1. Mark 10:50 (ESV)
  2. Exposition

Why does Bartimaeus throw off his cloak as he gets up and goes to Jesus?

Mark 10:50 (ESV)

50 And throwing off his cloak, he sprang up and came to Jesus.

Yes, while some explain this action with respect to the haste he now makes (refers to 2 Kings 7:15)1, it must be said that a blind man could not have been able to walk fast, and in any event Jesus was waiting for him. The cloak is a sign of human dignity. The demon-possessed man in the country of the Gerasenes lacked it (Luke 8:27). This garment was torn as a sign of mourning. As a suppliant Bartimaeus throws it off altogether: without any dignity of his own, only in his undergarment, he appears before Jesus. The way he presents himself shows that he is serious: Have mercy on me, son of David!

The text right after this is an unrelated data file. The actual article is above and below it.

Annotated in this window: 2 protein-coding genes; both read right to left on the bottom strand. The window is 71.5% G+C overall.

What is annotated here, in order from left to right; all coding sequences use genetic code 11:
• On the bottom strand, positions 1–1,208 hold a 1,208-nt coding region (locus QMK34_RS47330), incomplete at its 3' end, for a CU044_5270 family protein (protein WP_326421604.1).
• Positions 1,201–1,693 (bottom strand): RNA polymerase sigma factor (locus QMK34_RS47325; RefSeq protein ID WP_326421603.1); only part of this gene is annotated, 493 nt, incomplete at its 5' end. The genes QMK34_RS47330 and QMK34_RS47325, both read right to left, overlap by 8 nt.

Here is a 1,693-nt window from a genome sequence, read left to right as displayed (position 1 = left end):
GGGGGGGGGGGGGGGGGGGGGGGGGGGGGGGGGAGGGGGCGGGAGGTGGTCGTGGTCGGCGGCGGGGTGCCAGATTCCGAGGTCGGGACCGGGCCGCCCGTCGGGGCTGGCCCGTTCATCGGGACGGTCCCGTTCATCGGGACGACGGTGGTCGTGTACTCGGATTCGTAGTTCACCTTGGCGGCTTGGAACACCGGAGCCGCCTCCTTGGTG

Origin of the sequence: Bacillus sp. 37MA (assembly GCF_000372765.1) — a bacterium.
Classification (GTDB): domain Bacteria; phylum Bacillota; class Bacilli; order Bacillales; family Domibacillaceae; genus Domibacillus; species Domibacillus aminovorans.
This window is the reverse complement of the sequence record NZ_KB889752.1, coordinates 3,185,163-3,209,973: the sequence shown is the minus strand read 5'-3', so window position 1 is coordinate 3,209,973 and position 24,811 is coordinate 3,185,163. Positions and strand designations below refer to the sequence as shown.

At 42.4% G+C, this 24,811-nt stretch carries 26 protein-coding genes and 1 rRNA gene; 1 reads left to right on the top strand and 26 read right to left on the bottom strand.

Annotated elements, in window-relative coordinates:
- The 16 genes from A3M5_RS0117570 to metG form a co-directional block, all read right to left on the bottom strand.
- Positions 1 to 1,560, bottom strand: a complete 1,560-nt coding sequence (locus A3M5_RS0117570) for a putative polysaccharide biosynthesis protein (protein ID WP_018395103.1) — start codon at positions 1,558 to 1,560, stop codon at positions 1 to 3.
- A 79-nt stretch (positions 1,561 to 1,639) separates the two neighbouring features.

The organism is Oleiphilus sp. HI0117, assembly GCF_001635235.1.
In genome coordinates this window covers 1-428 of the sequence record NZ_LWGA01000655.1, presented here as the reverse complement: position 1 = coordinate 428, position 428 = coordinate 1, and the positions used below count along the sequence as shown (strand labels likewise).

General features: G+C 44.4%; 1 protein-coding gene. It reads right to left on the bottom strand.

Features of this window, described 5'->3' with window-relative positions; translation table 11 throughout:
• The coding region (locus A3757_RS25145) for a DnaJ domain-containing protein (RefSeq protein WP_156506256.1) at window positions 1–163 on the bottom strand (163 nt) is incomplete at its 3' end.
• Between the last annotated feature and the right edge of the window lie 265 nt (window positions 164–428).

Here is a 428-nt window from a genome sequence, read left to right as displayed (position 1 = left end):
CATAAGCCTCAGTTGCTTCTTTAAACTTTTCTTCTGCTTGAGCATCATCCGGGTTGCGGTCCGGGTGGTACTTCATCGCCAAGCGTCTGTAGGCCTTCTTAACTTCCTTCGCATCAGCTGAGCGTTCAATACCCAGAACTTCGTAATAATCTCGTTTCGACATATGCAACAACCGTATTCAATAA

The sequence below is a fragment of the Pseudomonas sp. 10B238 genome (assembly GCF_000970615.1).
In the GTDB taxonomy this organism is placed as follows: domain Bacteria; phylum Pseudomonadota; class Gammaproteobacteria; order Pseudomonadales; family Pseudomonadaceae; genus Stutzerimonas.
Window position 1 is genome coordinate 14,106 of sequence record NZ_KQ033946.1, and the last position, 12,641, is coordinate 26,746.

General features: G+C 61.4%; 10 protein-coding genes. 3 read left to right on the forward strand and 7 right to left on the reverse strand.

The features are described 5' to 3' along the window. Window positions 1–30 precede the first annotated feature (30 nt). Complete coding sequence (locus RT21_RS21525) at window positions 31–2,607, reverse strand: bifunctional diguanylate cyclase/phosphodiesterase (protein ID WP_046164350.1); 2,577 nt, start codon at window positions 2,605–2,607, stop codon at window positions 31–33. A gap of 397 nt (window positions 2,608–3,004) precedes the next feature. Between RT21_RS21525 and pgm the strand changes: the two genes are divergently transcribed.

Because Jesus establishes, so to say, a first Station on the way of the cross when leaving Jericho, all emphasis falls on the call of the beggar. But it is not the address son of David by itself that demands attention here: soon thousands will call him that (Matthew 21:9, Matthew 21:15). It is the combination of this acknowledgement with a supplication of a penitent: that causes Jesus to stand still. That he calls faith. The crowds will indeed call Hosannah, but not Kyrie Eleison (Lord have mercy). And the people on the Mount of Olives do take off their cloaks to spread them on the road before the donkey, but this does not yet mean that in their undergarments they come to stand before Jesus as suppliants.

In Mark the story of Bartimaeus follows immediately upon Jesus’ words of giving his life as a ransom for many. Bartimaeus shares in this redemption because that is also the object of his prayer.2,3